Pomona, Calif. - 01/09/2014 --
Western University of Health Sciences Assistant Professor Vicki Wedel, PhD, has published her first book on forensic anthropology, detailing the principles behind the interpretation of skeletal blunt force trauma.
Dr. Wedel, an assistant professor of anatomy for WesternU’s College of Osteopathic Medicine of the Pacific and College of Dental Medicine, is author and editor of “Broken Bones: Anthropological Analysis of Blunt Force Trauma” published by Charles C. Thomas Publisher, Ltd. The book is available for purchase on Amazon.com. UC Santa Cruz Professor Allison Galloway, PhD, D-ABFA, also served as editor.
The book details the training and responsibilities of forensic anthropologists examining human remains in medicolegal investigations of death. It also describes how difficult it is to conduct actualistic studies of human trauma using non-human bone, then details bone by bone, fracture by fracture what to call each break, what force it took to cause the bone to fail, and the epidemiology of known victims. The book concludes with nine case studies of individuals who either died of blunt force trauma or were identified from healed fractures.
“I get invested in trauma analysis every time I examine human remains from an individual who suffered a lot of blunt force,” Wedel said. “During my work in Haiti following the earthquake in 2010, I examined individuals with crushed skulls, broken necks, and crushed pelves from structures falling on them, and in my individual forensic cases, people suffer the worst kinds of blows at the hand of another person, car, train, etc. Writing a book on how to analyze and make sense of the damage fit with both my interests as a researcher and my needs as a forensic investigator.”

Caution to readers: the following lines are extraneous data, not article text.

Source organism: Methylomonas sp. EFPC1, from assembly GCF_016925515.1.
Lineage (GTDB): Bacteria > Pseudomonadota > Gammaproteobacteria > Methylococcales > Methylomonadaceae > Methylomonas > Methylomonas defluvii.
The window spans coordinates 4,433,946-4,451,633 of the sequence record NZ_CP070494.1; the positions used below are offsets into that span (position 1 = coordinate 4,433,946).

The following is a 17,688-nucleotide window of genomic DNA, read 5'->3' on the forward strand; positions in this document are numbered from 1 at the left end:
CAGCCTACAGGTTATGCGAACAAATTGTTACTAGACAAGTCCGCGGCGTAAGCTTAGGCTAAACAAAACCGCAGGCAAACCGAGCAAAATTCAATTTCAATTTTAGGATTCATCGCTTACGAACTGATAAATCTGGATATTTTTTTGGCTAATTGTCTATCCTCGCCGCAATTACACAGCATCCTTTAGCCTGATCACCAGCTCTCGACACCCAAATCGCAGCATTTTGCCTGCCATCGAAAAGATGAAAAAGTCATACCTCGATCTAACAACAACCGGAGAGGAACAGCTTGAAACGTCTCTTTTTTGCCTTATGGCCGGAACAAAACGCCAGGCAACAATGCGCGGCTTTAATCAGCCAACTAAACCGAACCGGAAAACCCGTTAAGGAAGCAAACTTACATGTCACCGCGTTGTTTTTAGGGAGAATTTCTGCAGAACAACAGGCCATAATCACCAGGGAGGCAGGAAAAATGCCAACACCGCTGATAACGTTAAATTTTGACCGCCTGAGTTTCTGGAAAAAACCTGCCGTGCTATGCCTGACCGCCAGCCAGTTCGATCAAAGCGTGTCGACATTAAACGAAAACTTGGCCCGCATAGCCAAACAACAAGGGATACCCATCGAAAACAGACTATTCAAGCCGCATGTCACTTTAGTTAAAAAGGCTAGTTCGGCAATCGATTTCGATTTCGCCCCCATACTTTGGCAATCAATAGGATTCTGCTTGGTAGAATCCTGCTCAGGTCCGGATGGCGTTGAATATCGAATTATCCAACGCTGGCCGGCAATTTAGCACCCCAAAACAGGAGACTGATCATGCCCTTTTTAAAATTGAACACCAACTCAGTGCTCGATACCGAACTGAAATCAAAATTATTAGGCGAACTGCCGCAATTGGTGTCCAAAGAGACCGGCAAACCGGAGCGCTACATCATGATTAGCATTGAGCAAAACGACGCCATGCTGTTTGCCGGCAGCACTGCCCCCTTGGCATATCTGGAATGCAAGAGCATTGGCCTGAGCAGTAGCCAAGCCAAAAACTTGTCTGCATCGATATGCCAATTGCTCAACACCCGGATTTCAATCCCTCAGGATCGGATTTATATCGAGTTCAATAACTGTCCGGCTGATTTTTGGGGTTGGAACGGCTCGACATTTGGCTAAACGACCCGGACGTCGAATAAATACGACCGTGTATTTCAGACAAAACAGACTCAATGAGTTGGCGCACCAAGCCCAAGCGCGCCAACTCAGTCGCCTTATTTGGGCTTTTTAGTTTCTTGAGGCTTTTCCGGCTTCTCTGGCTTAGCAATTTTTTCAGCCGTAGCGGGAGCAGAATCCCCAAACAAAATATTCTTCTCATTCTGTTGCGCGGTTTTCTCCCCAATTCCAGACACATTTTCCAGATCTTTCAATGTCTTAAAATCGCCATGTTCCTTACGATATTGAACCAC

Dr. Wedel has provided forensic anthropology consulting for several California counties since 2001 and has been a forensic anthropologist for the National Disaster Medical System’s Disaster Mortuary Response Team (DMORT) since 2008. She is a Fellow of the American Academy of Forensic Sciences and her research focuses on developing new methods of identification for forensic anthropologists and odontologists to use in casework.